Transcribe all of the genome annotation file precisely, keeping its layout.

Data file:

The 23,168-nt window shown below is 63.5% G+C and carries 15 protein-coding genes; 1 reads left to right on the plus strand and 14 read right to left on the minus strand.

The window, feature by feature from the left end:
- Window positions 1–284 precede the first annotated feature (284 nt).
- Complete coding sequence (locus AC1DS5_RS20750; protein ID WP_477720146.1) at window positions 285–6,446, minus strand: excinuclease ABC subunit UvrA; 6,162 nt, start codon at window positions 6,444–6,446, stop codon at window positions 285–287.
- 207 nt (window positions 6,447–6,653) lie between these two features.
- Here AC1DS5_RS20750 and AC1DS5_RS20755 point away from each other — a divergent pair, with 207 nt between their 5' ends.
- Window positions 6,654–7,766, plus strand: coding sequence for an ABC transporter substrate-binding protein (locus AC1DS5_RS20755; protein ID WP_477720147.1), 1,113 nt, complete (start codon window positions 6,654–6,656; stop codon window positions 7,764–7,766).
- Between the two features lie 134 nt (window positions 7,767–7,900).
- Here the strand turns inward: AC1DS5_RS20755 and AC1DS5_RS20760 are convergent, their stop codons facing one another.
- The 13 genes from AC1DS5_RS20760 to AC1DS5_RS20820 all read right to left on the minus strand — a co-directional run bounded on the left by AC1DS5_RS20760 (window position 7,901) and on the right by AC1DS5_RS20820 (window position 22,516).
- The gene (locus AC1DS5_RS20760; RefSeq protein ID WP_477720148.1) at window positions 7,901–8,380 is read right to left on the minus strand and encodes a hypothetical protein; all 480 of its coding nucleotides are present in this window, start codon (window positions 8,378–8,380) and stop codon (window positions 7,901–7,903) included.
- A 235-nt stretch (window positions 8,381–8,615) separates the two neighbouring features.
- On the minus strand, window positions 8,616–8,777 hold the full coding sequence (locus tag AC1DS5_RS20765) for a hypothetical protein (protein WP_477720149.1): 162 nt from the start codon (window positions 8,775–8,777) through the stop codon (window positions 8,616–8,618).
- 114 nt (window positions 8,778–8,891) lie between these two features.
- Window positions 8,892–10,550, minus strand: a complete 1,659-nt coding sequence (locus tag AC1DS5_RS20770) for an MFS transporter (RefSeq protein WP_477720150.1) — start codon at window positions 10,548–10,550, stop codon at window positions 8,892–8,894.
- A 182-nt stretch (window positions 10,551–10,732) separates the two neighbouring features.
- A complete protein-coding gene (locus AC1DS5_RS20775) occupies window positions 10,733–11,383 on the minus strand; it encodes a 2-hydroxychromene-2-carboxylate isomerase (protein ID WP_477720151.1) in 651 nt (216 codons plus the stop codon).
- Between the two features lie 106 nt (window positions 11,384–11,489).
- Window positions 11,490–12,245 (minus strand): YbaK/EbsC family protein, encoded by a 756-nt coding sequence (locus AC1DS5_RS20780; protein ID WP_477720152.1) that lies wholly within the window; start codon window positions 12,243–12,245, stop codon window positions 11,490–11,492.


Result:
The 23,168-nt window shown below is 63.5% G+C and carries 15 protein-coding genes; 1 reads left to right on the plus strand and 14 read right to left on the minus strand.

The window, feature by feature from the left end:
- Window positions 1–284 precede the first annotated feature (284 nt).
- Complete coding sequence (locus AC1DS5_RS20750; protein ID WP_477720146.1) at window positions 285–6,446, minus strand: excinuclease ABC subunit UvrA; 6,162 nt, start codon at window positions 6,444–6,446, stop codon at window positions 285–287.
- 207 nt (window positions 6,447–6,653) lie between these two features.
- Here AC1DS5_RS20750 and AC1DS5_RS20755 point away from each other — a divergent pair, with 207 nt between their 5' ends.
- Window positions 6,654–7,766, plus strand: coding sequence for an ABC transporter substrate-binding protein (locus AC1DS5_RS20755; protein ID WP_477720147.1), 1,113 nt, complete (start codon window positions 6,654–6,656; stop codon window positions 7,764–7,766).
- Between the two features lie 134 nt (window positions 7,767–7,900).
- Here the strand turns inward: AC1DS5_RS20755 and AC1DS5_RS20760 are convergent, their stop codons facing one another.
- The 13 genes from AC1DS5_RS20760 to AC1DS5_RS20820 all read right to left on the minus strand — a co-directional run bounded on the left by AC1DS5_RS20760 (window position 7,901) and on the right by AC1DS5_RS20820 (window position 22,516).
- The gene (locus AC1DS5_RS20760; RefSeq protein ID WP_477720148.1) at window positions 7,901–8,380 is read right to left on the minus strand and encodes a hypothetical protein; all 480 of its coding nucleotides are present in this window, start codon (window positions 8,378–8,380) and stop codon (window positions 7,901–7,903) included.
- A 235-nt stretch (window positions 8,381–8,615) separates the two neighbouring features.
- On the minus strand, window positions 8,616–8,777 hold the full coding sequence (locus tag AC1DS5_RS20765) for a hypothetical protein (protein WP_477720149.1): 162 nt from the start codon (window positions 8,775–8,777) through the stop codon (window positions 8,616–8,618).
- 114 nt (window positions 8,778–8,891) lie between these two features.
- Window positions 8,892–10,550, minus strand: a complete 1,659-nt coding sequence (locus tag AC1DS5_RS20770) for an MFS transporter (RefSeq protein WP_477720150.1) — start codon at window positions 10,548–10,550, stop codon at window positions 8,892–8,894.
- A 182-nt stretch (window positions 10,551–10,732) separates the two neighbouring features.
- A complete protein-coding gene (locus AC1DS5_RS20775) occupies window positions 10,733–11,383 on the minus strand; it encodes a 2-hydroxychromene-2-carboxylate isomerase (protein ID WP_477720151.1) in 651 nt (216 codons plus the stop codon).
- Between the two features lie 106 nt (window positions 11,384–11,489).
- Window positions 11,490–12,245 (minus strand): YbaK/EbsC family protein, encoded by a 756-nt coding sequence (locus AC1DS5_RS20780; protein ID WP_477720152.1) that lies wholly within the window; start codon window positions 12,243–12,245, stop codon window positions 11,490–11,492.